Remember Girlfight, the indie drama about an underprivileged young woman who becomes a boxer? Well, in Thailand, “girlfight” is more literal, in that actual 8-year-old girls step into the ring as professionals, and try to beat the crap out of each other, while an arena full of screaming adults bets on the outcome. Todd Kellstein’s documentary Buffalo Girls follows two of those kids—Stam and Pet—as they train and compete, pushed by parents who need the money. According to Buffalo Girls’ opening crawl, in Thailand, “buffalo” can be slang for “strong,” but it’s also a derogatory term, aimed at poor farmers eking out a living. Buffalo Girls applies the word in both ways to these brave young boxers, who likely wouldn’t be punching and kicking each other if their families weren’t so strapped for baht.
Buffalo Girls’ main problem is that Kellstein can’t seem to settle on whether he’s making an inspirational sports movie (complete with triumphant music on the soundtrack during the fights), or an exposé of child exploitation among the Thai underclass. Even if it’s the latter, Kellstein could easily be accused of exploiting his subjects himself, given how much of Buffalo Girls focuses on Stam and Pet in the ring, and given how emotional—and bruised—these girls are when they finish a fight. Kellstein gives viewers more or less the same show that the fans and gamblers get.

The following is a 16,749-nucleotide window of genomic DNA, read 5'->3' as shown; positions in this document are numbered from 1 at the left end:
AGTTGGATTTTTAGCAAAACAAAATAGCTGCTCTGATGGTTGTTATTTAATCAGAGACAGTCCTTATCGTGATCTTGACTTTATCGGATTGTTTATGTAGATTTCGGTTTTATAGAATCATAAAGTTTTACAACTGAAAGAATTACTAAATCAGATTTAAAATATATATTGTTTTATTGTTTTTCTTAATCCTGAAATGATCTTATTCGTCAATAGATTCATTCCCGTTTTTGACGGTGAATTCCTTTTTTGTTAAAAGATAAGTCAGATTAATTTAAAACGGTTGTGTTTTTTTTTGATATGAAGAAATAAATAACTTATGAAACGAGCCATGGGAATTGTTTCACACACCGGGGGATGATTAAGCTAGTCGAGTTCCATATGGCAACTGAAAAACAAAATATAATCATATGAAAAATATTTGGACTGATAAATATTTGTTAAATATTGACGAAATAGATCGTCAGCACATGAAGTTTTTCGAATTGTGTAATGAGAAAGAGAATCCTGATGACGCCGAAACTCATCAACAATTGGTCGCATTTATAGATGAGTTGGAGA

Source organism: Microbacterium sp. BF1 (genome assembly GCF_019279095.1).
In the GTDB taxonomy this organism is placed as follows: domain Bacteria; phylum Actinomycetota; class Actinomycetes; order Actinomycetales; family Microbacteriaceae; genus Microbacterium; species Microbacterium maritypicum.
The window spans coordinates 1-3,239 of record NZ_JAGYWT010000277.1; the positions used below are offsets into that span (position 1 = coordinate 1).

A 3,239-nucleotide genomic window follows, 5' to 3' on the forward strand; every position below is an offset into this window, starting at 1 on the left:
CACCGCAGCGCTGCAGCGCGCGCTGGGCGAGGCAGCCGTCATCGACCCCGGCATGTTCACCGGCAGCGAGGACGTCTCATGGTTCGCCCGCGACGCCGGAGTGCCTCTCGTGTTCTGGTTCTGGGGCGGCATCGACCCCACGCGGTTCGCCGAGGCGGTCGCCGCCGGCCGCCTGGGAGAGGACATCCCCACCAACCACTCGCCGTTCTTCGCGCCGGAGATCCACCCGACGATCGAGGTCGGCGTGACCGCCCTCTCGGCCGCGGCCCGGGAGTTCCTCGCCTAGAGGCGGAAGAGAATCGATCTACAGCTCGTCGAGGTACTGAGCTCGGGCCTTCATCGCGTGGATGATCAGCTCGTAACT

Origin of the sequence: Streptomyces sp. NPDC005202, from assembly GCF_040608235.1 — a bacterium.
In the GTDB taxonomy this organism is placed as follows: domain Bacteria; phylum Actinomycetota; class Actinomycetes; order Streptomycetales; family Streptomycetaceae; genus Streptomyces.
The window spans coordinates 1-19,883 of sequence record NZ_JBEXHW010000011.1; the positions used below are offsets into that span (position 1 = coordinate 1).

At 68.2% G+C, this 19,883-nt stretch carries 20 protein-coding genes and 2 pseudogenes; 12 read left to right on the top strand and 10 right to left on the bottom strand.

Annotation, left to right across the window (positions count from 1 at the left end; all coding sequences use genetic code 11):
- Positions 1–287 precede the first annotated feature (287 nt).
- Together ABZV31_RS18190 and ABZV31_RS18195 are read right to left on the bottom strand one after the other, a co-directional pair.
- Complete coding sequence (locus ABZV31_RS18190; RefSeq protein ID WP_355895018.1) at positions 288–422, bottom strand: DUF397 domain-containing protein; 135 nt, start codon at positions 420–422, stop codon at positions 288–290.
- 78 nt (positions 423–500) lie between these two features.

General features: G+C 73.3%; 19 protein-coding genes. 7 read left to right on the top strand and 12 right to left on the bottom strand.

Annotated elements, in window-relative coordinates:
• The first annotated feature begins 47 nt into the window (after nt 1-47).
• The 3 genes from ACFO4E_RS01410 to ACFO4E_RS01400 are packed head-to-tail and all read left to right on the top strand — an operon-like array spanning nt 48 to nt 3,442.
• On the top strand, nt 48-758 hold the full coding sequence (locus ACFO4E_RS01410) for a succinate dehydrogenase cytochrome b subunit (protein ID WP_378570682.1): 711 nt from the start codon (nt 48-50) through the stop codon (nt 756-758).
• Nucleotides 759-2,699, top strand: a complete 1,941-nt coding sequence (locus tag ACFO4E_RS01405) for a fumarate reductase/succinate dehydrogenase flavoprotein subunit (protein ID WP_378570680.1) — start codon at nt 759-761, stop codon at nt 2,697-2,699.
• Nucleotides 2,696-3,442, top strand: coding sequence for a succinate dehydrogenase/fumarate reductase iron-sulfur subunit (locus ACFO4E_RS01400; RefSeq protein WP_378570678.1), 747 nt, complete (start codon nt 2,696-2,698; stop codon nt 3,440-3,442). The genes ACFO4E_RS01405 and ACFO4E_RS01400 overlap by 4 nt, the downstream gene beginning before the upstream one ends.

Buffalo Girls excels in capturing the anthropological details of this sport: the weigh-ins, the head-shaving, the donning of the pink boxing gear, and the way all the grandparents and aunts come to watch matches, as if they were especially violent elementary-school plays. But Buffalo Girls lacks a strong perspective on what it’s documenting. It’s heartbreaking to see Pet forced into a fight she isn’t ready for, and to see her get shipped off to the country when her father gets injured and can’t support the family. And it’s moving to see Stam help her parents move into a nice new house. But there’s a scene at the start of Buffalo Girls when an interviewer asks the girls, “Why do you want to box?” and they can’t come up with a good answer. A similar question could be asked of Kellstein: “Why did you want to make this movie?”